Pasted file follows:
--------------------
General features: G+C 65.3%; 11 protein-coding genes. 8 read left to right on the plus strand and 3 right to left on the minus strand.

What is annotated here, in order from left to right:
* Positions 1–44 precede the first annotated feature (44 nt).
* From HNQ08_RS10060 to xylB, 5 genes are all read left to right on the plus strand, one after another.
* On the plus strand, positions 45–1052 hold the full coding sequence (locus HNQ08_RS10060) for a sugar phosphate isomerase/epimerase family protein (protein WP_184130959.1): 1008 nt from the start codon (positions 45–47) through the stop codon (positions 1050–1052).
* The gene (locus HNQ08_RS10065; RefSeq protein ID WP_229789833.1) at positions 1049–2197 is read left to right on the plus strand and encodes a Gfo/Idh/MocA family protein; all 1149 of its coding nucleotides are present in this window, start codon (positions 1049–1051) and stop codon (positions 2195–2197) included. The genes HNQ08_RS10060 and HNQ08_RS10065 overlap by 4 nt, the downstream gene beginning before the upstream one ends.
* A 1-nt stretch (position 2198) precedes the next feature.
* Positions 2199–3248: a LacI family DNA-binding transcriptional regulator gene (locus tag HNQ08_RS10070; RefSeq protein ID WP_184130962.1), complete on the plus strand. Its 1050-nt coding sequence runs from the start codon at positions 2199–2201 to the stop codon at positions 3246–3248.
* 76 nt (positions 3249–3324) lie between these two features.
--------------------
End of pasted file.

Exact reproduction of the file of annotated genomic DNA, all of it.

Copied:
General features: G+C 65.3%; 11 protein-coding genes. 8 read left to right on the plus strand and 3 right to left on the minus strand.

What is annotated here, in order from left to right:
* Positions 1–44 precede the first annotated feature (44 nt).
* From HNQ08_RS10060 to xylB, 5 genes are all read left to right on the plus strand, one after another.
* On the plus strand, positions 45–1052 hold the full coding sequence (locus HNQ08_RS10060) for a sugar phosphate isomerase/epimerase family protein (protein WP_184130959.1): 1008 nt from the start codon (positions 45–47) through the stop codon (positions 1050–1052).
* The gene (locus HNQ08_RS10065; RefSeq protein ID WP_229789833.1) at positions 1049–2197 is read left to right on the plus strand and encodes a Gfo/Idh/MocA family protein; all 1149 of its coding nucleotides are present in this window, start codon (positions 1049–1051) and stop codon (positions 2195–2197) included. The genes HNQ08_RS10060 and HNQ08_RS10065 overlap by 4 nt, the downstream gene beginning before the upstream one ends.
* A 1-nt stretch (position 2198) precedes the next feature.
* Positions 2199–3248: a LacI family DNA-binding transcriptional regulator gene (locus tag HNQ08_RS10070; RefSeq protein ID WP_184130962.1), complete on the plus strand. Its 1050-nt coding sequence runs from the start codon at positions 2199–2201 to the stop codon at positions 3246–3248.
* 76 nt (positions 3249–3324) lie between these two features.